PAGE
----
Understanding memory leaks in OOo and avoiding their impact

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I’ve answered a couple of recent topics on the openoffice forum which related to a general slowdown of systems running OOo, and a common thread here is the impact of memory leaks.   So I thought that it might help to give a brief over overview of what a memory leak is; why they occur in OOo; and what you can do to mitigate the effect.

What is a memory leak?

In essence a memory leak is a consequence of one or more bugs in a program which result in memory resources being requested from the OS, and then some or all of the resources are not properly returned to the OS when the need for them is complete, and therefore ‘put beyond use’ for the rest of the life of the program.  (The Wiki Memory Leak article gives a good overview.)  Computer languages such as C++ allow the programmer to request extra memory dynamically to be used for specific purposes: for example if you enter a new cell in Calc to hold the new contents, or in OOo Basic to hold the contents of any Basic variable.  Yet all such freedoms come at price: to avoid running out of memory the programmer must return the memory to the OS when done with it.  Getting this wrong will result in memory leaks.

Why they occur in OOo?

To help with all this one of the OOo development team developed a excellent SvRefBase framework to simplify this burden for other OOo developers coding up write, calc, etc. This framework is:

  • Functional. In OOo storage structures entities such as variables or cell contents can be referred to by many other entities.  Such data storage can only be safely freed and returned to the OS when it is no longer being user — that is no other references remain.  This SvRefBase memory management framework implements a usage counting based system for referring to such dynamic resources.  Each reference is tracked automatically and when the reference count goes to zero, the resource is freed up automatically and returned to the OS.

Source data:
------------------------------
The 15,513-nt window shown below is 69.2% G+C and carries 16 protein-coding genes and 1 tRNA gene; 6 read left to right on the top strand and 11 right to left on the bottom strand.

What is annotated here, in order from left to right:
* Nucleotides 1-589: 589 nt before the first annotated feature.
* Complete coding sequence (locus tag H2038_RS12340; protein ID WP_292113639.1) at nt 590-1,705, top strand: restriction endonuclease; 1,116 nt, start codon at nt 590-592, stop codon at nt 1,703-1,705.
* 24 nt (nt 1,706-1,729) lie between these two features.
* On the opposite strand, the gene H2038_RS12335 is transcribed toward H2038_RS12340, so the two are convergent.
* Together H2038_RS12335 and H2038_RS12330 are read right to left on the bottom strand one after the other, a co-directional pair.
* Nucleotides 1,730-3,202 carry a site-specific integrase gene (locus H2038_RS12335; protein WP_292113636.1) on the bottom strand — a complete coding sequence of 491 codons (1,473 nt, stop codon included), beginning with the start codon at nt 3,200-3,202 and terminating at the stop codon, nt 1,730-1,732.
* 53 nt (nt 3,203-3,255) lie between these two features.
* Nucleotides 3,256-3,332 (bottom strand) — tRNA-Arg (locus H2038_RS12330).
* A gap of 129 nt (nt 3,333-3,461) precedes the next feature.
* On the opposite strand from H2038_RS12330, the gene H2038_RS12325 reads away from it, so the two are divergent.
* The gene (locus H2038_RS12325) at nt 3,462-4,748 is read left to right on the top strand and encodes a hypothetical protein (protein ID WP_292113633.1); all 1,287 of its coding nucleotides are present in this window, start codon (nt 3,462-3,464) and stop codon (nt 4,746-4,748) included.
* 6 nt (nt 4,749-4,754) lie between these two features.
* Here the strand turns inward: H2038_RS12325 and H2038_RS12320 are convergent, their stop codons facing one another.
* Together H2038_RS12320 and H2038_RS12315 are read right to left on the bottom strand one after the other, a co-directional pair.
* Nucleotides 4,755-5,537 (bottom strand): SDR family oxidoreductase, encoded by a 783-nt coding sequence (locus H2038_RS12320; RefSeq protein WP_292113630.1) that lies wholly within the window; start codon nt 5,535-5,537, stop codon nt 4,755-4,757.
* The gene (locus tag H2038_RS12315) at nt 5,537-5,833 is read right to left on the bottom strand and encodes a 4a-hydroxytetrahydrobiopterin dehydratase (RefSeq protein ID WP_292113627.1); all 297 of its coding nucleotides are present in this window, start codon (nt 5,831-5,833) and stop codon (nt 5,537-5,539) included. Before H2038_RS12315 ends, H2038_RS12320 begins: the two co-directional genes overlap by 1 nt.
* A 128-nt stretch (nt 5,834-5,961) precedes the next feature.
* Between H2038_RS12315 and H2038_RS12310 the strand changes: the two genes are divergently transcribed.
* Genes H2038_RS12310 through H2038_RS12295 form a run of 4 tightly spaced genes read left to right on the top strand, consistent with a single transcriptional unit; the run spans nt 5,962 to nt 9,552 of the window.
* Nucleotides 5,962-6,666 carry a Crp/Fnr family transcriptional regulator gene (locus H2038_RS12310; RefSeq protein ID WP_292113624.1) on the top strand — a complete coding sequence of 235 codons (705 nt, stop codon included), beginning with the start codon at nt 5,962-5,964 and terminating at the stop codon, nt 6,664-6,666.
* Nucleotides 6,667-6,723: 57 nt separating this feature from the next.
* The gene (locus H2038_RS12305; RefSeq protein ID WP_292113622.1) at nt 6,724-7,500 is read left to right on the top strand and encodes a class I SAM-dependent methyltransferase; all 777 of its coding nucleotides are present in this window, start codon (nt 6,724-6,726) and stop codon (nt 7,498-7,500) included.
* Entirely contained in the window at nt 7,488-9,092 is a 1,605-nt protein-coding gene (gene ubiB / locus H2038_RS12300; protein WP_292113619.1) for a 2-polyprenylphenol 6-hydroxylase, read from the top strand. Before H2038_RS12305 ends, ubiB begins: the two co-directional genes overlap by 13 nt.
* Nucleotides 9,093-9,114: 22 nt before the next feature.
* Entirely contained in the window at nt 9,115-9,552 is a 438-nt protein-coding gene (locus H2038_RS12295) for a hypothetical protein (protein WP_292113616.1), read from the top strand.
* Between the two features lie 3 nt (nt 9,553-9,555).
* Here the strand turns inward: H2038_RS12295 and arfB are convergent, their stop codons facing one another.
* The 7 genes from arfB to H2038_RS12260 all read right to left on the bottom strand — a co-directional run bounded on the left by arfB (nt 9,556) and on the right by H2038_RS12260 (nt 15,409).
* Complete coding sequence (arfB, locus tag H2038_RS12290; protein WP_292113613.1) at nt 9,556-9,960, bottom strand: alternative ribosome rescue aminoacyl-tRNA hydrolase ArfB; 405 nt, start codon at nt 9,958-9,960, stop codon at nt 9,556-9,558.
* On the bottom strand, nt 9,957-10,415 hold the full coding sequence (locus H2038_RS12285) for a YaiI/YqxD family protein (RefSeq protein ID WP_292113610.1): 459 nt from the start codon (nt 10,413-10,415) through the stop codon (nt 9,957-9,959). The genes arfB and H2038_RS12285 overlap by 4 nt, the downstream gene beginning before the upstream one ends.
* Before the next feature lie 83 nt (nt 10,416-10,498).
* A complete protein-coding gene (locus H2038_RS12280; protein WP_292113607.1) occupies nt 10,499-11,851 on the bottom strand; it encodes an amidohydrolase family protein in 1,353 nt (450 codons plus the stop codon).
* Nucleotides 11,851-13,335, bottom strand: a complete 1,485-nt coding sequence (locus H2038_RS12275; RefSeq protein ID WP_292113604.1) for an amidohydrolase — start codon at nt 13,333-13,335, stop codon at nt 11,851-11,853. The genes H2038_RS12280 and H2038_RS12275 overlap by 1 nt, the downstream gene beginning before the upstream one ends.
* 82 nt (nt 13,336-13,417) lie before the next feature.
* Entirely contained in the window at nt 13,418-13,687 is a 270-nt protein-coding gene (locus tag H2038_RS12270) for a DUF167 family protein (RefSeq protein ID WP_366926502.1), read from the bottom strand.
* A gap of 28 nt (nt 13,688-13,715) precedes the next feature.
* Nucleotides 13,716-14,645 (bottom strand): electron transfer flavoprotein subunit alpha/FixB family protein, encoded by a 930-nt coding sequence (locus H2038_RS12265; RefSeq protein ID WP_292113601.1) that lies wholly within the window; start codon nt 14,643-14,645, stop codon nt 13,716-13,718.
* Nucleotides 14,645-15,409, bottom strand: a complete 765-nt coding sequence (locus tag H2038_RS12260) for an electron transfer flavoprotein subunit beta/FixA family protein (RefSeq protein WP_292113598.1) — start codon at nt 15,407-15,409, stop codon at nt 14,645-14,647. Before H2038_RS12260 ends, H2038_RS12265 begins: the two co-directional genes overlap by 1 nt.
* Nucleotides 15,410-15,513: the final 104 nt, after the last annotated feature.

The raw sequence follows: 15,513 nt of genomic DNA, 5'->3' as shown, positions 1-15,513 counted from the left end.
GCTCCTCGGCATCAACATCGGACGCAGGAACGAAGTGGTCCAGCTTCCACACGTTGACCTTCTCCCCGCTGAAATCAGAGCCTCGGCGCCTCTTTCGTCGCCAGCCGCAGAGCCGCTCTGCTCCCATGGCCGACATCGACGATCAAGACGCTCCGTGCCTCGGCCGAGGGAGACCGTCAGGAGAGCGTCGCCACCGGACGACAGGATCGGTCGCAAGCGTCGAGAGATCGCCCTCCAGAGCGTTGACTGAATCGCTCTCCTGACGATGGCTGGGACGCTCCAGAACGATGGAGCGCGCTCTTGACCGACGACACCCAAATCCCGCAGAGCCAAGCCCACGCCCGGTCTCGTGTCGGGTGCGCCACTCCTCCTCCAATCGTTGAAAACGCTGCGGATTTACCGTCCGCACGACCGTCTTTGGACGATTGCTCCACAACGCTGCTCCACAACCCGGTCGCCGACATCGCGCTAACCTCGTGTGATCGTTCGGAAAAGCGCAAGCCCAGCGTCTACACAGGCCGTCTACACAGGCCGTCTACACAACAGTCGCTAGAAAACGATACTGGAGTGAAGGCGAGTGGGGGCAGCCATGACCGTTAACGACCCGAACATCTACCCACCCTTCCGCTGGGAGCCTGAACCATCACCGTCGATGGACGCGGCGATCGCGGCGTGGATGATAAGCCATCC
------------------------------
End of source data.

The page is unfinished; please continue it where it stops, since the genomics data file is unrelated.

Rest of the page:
• Simple to use.  C++ implements a concept called overloading which enables the complexities of all this to be hidden from the programmer.  Objects are described by constructs called classes which can be built in hierarchies.   For all classes based on the SvRefBase class hierarchy, if the programmer follows some simple programming rules, then the rest of the detail is then hidden at a source level and handled by the compiler.
  • Efficient.  When I look at the machine code that the compiler generates for such manipulation, it is pretty hard to implement this scheme more efficiently.

So an overall 10 out of 10 for the designer here! So what can possibly go wrong, if it is so good? One answer is that to use this system you still have to follow some rules, and because the system is so good then programmers (being but human) tend to forget this.  One of the key programming rules here is that if you create circular references in your structures then you must break such circles when you are finished with the resources, otherwise the system will not be able to clean up properly for you.  An example of this is in a bug that I identified in the topic SDK and Memory – Garbage Collection.  This is a memory leak within the OOo Basic runtime system (RTS) in the code used to implemented function and subroutine calls.  In this case:

  • A method variable is used to call a function (or an UNO call) and to hold the return value.
  • The method can have an argument list and so refers to a variableArray to hold this.
  • A variableArray is in fact a vector of references to the variables or constants which hold param1, param2, … However system also adopts the convention that param0 is used to refer to the return value.
  • And since this return value is actually stored in the original method, the calling code set up param0 to refer back to it.

Hence we have a method -> variableArray -> parameter -> the method again. The RTS code does breaks this circle in the act of overwriting param0, so no leak occurs for a function which returns a value.  However, Basic subroutines and UNO calls such as cell.setValue(2) don’t return a value, so in these cases this circular reference is left intact.  When the RTS has finished executing the call it moves on assuming that the garbage collection system will gather up the memory objects used in its execution, but in this case the method still has a reference to it, as does the parameter array, and the param0 placeholder — so this memory can’t be freed and therefore about 2Kbytes leaks on each call.  Some OOo applications invoke LOTS of calls so these 2Kbytes soon add up.  One a quick scan, I’ve picked up at least a few dozen topics posted in the oooforum which discuss various manifestations of this specific bug.